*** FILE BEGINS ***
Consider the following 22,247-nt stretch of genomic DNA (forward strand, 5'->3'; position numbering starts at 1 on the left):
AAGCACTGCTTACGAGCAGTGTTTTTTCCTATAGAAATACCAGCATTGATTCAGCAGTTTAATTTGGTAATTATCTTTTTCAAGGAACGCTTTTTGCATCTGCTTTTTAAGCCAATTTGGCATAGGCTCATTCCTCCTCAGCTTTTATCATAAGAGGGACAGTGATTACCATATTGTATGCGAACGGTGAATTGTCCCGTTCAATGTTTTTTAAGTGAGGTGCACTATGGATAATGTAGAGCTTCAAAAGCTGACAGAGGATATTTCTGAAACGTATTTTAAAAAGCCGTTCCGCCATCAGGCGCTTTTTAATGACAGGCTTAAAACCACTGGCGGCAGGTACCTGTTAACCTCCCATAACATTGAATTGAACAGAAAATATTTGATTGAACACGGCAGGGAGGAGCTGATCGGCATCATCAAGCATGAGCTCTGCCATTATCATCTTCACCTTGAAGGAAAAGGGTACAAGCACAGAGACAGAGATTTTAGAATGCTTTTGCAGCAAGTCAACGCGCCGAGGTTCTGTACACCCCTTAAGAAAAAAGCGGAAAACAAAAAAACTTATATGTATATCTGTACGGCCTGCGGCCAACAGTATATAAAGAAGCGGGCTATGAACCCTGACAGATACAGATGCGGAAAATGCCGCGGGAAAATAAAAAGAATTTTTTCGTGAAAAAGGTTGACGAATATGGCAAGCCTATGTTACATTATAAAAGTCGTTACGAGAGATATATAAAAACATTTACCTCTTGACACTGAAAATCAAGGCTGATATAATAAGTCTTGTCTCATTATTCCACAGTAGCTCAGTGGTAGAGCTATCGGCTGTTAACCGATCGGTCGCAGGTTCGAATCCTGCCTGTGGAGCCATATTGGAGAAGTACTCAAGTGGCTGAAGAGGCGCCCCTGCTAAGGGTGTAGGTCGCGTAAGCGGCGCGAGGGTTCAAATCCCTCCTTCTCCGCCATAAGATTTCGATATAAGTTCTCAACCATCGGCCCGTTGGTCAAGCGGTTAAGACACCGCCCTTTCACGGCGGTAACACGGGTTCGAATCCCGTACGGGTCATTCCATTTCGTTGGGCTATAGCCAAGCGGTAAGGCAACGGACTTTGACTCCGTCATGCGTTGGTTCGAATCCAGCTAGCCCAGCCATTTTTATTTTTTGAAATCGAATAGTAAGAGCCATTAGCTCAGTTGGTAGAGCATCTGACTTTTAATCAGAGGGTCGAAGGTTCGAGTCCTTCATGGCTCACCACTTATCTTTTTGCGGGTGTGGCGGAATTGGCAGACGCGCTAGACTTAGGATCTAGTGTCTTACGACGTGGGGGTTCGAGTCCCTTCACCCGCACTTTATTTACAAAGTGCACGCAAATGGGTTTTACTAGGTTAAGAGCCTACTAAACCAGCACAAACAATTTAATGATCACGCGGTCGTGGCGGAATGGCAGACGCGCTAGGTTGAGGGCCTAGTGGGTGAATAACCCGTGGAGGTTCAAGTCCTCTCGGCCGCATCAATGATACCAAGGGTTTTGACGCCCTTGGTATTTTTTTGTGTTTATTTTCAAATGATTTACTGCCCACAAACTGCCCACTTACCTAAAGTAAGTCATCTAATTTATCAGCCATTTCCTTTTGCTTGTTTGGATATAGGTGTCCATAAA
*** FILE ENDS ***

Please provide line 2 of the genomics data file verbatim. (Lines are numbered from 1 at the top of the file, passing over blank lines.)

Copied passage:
AAGCACTGCTTACGAGCAGTGTTTTTTCCTATAGAAATACCAGCATTGATTCAGCAGTTTAATTTGGTAATTATCTTTTTCAAGGAACGCTTTTTGCATCTGCTTTTTAAGCCAATTTGGCATAGGCTCATTCCTCCTCAGCTTTTATCATAAGAGGGACAGTGATTACCATATTGTATGCGAACGGTGAATTGTCCCGTTCAATGTTTTTTAAGTGAGGTGCACTATGGATAATGTAGAGCTTCAAAAGCTGACAGAGGATATTTCTGAAACGTATTTTAAAAAGCCGTTCCGCCATCAGGCGCTTTTTAATGACAGGCTTAAAACCACTGGCGGCAGGTACCTGTTAACCTCCCATAACATTGAATTGAACAGAAAATATTTGATTGAACACGGCAGGGAGGAGCTGATCGGCATCATCAAGCATGAGCTCTGCCATTATCATCTTCACCTTGAAGGAAAAGGGTACAAGCACAGAGACAGAGATTTTAGAATGCTTTTGCAGCAAGTCAACGCGCCGAGGTTCTGTACACCCCTTAAGAAAAAAGCGGAAAACAAAAAAACTTATATGTATATCTGTACGGCCTGCGGCCAACAGTATATAAAGAAGCGGGCTATGAACCCTGACAGATACAGATGCGGAAAATGCCGCGGGAAAATAAAAAGAATTTTTTCGTGAAAAAGGTTGACGAATATGGCAAGCCTATGTTACATTATAAAAGTCGTTACGAGAGATATATAAAAACATTTACCTCTTGACACTGAAAATCAAGGCTGATATAATAAGTCTTGTCTCATTATTCCACAGTAGCTCAGTGGTAGAGCTATCGGCTGTTAACCGATCGGTCGCAGGTTCGAATCCTGCCTGTGGAGCCATATTGGAGAAGTACTCAAGTGGCTGAAGAGGCGCCCCTGCTAAGGGTGTAGGTCGCGTAAGCGGCGCGAGGGTTCAAATCCCTCCTTCTCCGCCATAAGATTTCGATATAAGTTCTCAACCATCGGCCCGTTGGTCAAGCGGTTAAGACACCGCCCTTTCACGGCGGTAACACGGGTTCGAATCCCGTACGGGTCATTCCATTTCGTTGGGCTATAGCCAAGCGGTAAGGCAACGGACTTTGACTCCGTCATGCGTTGGTTCGAATCCAGCTAGCCCAGCCATTTTTATTTTTTGAAATCGAATAGTAAGAGCCATTAGCTCAGTTGGTAGAGCATCTGACTTTTAATCAGAGGGTCGAAGGTTCGAGTCCTTCATGGCTCACCACTTATCTTTTTGCGGGTGTGGCGGAATTGGCAGACGCGCTAGACTTAGGATCTAGTGTCTTACGACGTGGGGGTTCGAGTCCCTTCACCCGCACTTTATTTACAAAGTGCACGCAAATGGGTTTTACTAGGTTAAGAGCCTACTAAACCAGCACAAACAATTTAATGATCACGCGGTCGTGGCGGAATGGCAGACGCGCTAGGTTGAGGGCCTAGTGGGTGAATAACCCGTGGAGGTTCAAGTCCTCTCGGCCGCATCAATGATACCAAGGGTTTTGACGCCCTTGGTATTTTTTTGTGTTTATTTTCAAATGATTTACTGCCCACAAACTGCCCACTTACCTAAAGTAAGTCATCTAATTTATCAGCCATTTCCTTTTGCTTGTTTGGATATAGGTGTCCATAAA